VIDEO: The Real L Word girls address lesbian stereotypes

Hey everyone!

Have you been watching the Real L Word season 2? I have a lot of thoughts about the show that I will be writing up after the season finale on Sunday.

In the meantime, here is an interview in which the girls of the Real L Word discuss the “common misconceptions” about lesbians. They all seem as frustrated as I am by the creeping doubts people have whenever a lesbian doesn’t look the way we are “supposed to.”



What did you think? What are some common misconceptions about lesbians that you’d like to set right?


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Categories: The Archives, Video

6 Comments on “VIDEO: The Real L Word girls address lesbian stereotypes”

  1. July 30, 2011 at 2:46 pm #

    Wow I love this! I’m super femme and I am only out to a few people, but everytime I come out as bisexual to someone they always say “No WAY! Your so girly!” Uggghhhh sometimes I hate that :(

    Love your blog btw!

    • July 31, 2011 at 9:41 am #

      I know the feeling!

      P.S. – I’m glad you are loving the blog!! :)

  2. July 30, 2011 at 7:35 pm #

    another one i’d have to say is about bisexuality (or, in my case, being queer) – either you are ‘on the fence’ or ‘haven’t decided yet’.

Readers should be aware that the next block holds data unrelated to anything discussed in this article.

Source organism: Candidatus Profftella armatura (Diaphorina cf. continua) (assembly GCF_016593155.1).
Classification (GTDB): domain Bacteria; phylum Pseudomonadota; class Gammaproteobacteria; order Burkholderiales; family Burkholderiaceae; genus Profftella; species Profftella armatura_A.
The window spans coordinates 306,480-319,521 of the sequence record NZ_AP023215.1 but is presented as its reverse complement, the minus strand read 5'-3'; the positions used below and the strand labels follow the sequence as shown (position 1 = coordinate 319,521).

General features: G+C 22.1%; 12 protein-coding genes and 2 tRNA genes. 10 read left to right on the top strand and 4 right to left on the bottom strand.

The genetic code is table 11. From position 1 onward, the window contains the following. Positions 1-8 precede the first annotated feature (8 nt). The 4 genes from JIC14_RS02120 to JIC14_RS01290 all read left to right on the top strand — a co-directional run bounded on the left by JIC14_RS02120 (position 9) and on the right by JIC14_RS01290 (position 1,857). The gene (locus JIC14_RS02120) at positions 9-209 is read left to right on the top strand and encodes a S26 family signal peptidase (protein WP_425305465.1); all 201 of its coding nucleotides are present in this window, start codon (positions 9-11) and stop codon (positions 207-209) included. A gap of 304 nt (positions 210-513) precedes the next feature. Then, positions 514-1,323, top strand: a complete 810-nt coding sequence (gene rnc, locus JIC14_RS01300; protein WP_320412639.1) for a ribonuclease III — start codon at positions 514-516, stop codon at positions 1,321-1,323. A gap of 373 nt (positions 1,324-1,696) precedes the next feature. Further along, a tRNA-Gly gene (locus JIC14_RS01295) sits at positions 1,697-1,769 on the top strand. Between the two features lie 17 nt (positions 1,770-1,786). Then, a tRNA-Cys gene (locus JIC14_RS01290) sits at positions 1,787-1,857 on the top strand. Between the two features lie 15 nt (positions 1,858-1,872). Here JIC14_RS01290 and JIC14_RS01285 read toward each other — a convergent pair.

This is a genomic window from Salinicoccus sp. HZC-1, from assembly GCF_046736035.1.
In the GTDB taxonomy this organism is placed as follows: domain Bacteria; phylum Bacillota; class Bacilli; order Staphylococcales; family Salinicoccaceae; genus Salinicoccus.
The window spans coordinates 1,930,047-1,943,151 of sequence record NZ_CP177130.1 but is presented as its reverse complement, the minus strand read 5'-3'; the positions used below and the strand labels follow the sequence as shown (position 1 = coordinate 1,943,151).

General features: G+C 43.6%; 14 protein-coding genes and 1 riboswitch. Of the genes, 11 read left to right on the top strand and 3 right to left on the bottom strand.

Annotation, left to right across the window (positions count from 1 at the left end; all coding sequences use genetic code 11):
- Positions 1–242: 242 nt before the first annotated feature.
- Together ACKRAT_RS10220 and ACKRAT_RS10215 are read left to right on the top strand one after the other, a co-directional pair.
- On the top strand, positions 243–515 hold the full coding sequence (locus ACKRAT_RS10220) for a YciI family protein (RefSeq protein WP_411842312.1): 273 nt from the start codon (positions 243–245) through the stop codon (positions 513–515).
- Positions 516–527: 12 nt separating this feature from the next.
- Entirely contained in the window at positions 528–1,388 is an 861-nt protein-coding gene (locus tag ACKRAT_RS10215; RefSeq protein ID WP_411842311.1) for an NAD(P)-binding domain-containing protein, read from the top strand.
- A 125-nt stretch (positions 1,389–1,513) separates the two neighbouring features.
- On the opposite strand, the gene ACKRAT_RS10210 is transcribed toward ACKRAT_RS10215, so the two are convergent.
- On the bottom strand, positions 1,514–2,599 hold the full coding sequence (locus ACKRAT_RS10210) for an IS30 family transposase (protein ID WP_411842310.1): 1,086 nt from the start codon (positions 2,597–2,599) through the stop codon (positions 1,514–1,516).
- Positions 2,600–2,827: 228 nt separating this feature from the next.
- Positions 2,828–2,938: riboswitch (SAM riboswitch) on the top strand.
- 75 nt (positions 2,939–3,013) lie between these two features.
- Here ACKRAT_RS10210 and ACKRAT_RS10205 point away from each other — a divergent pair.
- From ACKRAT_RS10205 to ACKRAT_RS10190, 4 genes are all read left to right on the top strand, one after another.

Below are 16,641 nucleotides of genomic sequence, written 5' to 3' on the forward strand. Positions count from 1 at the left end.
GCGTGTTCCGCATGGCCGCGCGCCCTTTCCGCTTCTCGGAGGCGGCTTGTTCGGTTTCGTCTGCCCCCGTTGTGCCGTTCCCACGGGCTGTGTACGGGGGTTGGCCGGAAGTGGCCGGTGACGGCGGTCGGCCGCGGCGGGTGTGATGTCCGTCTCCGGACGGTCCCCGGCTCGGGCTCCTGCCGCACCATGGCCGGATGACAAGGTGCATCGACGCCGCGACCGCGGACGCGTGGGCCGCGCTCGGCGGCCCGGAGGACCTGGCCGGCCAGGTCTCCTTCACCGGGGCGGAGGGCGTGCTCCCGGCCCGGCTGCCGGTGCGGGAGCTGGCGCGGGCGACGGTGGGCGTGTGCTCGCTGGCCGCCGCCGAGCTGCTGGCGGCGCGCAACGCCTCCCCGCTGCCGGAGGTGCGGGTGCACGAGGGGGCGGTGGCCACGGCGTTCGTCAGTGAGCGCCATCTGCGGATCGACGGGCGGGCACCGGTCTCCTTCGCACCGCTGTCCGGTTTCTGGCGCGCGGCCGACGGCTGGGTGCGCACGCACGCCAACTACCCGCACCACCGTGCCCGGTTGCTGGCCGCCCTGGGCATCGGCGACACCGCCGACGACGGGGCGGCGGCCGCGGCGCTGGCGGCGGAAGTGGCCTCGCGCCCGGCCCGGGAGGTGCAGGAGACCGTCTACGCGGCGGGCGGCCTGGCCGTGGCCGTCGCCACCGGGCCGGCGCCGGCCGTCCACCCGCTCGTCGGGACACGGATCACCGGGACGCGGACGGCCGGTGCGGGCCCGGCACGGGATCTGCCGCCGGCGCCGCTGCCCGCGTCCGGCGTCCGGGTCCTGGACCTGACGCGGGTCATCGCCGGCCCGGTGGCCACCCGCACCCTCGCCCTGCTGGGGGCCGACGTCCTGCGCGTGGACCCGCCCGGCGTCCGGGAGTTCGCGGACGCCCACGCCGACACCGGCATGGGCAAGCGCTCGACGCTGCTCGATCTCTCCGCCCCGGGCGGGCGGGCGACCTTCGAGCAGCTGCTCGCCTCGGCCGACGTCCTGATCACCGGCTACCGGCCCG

• July 31, 2011 at 9:45 am #

      Ha! I hear ya. I came out as a lesbian and my dad still asks me sometimes if I’m sure I’m not bisexual.

      Also I don’t understand why that would even matter at all bc I am in love with/engaged to a woman. Guess he thinks that all bisexuals end up with men.

  3. Lauren
    August 8, 2011 at 3:14 am #

    postmarked heart: when i was coming out to myself, i first defined myself as bisexual because, to me, it was easier to deal with. there was always the possibility of ending up with a guy. now i know that’s never going to happen, but it was a stepping stone. thats what i think bisexuality is for some people: just a stepping stone to who they really are.

    • August 8, 2011 at 10:14 am #

      @lauren: i defined myself as bisexual when i first came out, too, then a lesbian, and now queer.

      i think you have a point in that many people do identify as bisexual at first, when they are trying to make sense of their sexuality. that said, the idea of it being a stepping stone for everyone can be really damaging to those who only and always identify as bisexual or queer.

      i know you aren’t saying it’s a stepping stone for everyone; just trying to clarify my original point about biphobia.

      and @femmeonamission: agh, i get that too. my best friend still thinks i’m going to end up with a cisgender male. . . which isn’t likely as i’m more attracted to queer folks.

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